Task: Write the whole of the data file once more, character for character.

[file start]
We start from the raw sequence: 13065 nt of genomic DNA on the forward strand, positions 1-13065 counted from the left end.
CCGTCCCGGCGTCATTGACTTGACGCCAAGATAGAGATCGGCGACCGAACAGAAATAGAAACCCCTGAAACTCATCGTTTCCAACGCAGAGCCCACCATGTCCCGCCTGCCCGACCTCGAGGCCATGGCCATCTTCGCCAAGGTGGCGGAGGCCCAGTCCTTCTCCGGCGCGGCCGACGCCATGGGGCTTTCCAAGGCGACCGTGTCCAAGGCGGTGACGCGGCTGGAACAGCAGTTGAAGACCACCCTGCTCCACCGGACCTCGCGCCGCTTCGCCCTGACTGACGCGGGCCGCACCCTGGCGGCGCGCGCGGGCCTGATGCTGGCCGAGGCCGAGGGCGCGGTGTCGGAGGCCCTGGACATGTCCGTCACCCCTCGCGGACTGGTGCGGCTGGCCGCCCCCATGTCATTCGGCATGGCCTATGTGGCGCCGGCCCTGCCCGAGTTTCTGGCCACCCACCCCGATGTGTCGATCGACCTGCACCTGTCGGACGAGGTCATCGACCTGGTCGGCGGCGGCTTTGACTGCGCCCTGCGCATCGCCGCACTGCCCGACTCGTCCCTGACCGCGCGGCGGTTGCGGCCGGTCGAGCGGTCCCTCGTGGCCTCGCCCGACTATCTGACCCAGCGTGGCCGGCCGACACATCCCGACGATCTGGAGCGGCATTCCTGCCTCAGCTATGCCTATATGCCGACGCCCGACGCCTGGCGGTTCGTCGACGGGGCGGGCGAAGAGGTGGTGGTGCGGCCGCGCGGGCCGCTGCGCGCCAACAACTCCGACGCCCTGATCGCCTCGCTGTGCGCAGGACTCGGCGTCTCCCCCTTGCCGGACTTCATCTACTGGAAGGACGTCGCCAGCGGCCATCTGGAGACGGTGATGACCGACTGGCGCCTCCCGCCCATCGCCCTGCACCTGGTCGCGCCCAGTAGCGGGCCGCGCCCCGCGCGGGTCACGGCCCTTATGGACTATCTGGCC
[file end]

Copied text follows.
We start from the raw sequence: 13065 nt of genomic DNA on the forward strand, positions 1-13065 counted from the left end.
CCGTCCCGGCGTCATTGACTTGACGCCAAGATAGAGATCGGCGACCGAACAGAAATAGAAACCCCTGAAACTCATCGTTTCCAACGCAGAGCCCACCATGTCCCGCCTGCCCGACCTCGAGGCCATGGCCATCTTCGCCAAGGTGGCGGAGGCCCAGTCCTTCTCCGGCGCGGCCGACGCCATGGGGCTTTCCAAGGCGACCGTGTCCAAGGCGGTGACGCGGCTGGAACAGCAGTTGAAGACCACCCTGCTCCACCGGACCTCGCGCCGCTTCGCCCTGACTGACGCGGGCCGCACCCTGGCGGCGCGCGCGGGCCTGATGCTGGCCGAGGCCGAGGGCGCGGTGTCGGAGGCCCTGGACATGTCCGTCACCCCTCGCGGACTGGTGCGGCTGGCCGCCCCCATGTCATTCGGCATGGCCTATGTGGCGCCGGCCCTGCCCGAGTTTCTGGCCACCCACCCCGATGTGTCGATCGACCTGCACCTGTCGGACGAGGTCATCGACCTGGTCGGCGGCGGCTTTGACTGCGCCCTGCGCATCGCCGCACTGCCCGACTCGTCCCTGACCGCGCGGCGGTTGCGGCCGGTCGAGCGGTCCCTCGTGGCCTCGCCCGACTATCTGACCCAGCGTGGCCGGCCGACACATCCCGACGATCTGGAGCGGCATTCCTGCCTCAGCTATGCCTATATGCCGACGCCCGACGCCTGGCGGTTCGTCGACGGGGCGGGCGAAGAGGTGGTGGTGCGGCCGCGCGGGCCGCTGCGCGCCAACAACTCCGACGCCCTGATCGCCTCGCTGTGCGCAGGACTCGGCGTCTCCCCCTTGCCGGACTTCATCTACTGGAAGGACGTCGCCAGCGGCCATCTGGAGACGGTGATGACCGACTGGCGCCTCCCGCCCATCGCCCTGCACCTGGTCGCGCCCAGTAGCGGGCCGCGCCCCGCGCGGGTCACGGCCCTTATGGACTATCTGGCC